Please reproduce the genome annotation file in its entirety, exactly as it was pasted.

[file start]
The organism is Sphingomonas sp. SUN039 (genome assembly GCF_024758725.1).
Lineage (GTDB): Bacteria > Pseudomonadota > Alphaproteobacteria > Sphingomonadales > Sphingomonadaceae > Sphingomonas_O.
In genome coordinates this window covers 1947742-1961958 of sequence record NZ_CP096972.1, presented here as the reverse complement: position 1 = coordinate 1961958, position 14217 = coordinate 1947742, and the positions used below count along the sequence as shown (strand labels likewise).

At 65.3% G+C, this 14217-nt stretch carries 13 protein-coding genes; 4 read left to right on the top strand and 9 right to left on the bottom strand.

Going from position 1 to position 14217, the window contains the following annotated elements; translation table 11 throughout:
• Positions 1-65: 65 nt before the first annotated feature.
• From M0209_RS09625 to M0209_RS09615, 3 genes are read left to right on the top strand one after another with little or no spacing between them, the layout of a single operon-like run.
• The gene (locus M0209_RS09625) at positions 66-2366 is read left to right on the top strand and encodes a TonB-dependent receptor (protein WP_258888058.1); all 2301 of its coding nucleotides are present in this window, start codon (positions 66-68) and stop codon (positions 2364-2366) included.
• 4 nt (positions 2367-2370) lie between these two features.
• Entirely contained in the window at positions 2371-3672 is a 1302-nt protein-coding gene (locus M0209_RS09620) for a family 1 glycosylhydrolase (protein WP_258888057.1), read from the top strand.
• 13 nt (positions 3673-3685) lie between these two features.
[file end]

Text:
The organism is Sphingomonas sp. SUN039 (genome assembly GCF_024758725.1).
Lineage (GTDB): Bacteria > Pseudomonadota > Alphaproteobacteria > Sphingomonadales > Sphingomonadaceae > Sphingomonas_O.
In genome coordinates this window covers 1947742-1961958 of sequence record NZ_CP096972.1, presented here as the reverse complement: position 1 = coordinate 1961958, position 14217 = coordinate 1947742, and the positions used below count along the sequence as shown (strand labels likewise).

At 65.3% G+C, this 14217-nt stretch carries 13 protein-coding genes; 4 read left to right on the top strand and 9 right to left on the bottom strand.

Going from position 1 to position 14217, the window contains the following annotated elements; translation table 11 throughout:
• Positions 1-65: 65 nt before the first annotated feature.
• From M0209_RS09625 to M0209_RS09615, 3 genes are read left to right on the top strand one after another with little or no spacing between them, the layout of a single operon-like run.
• The gene (locus M0209_RS09625) at positions 66-2366 is read left to right on the top strand and encodes a TonB-dependent receptor (protein WP_258888058.1); all 2301 of its coding nucleotides are present in this window, start codon (positions 66-68) and stop codon (positions 2364-2366) included.
• 4 nt (positions 2367-2370) lie between these two features.
• Entirely contained in the window at positions 2371-3672 is a 1302-nt protein-coding gene (locus M0209_RS09620) for a family 1 glycosylhydrolase (protein WP_258888057.1), read from the top strand.
• 13 nt (positions 3673-3685) lie between these two features.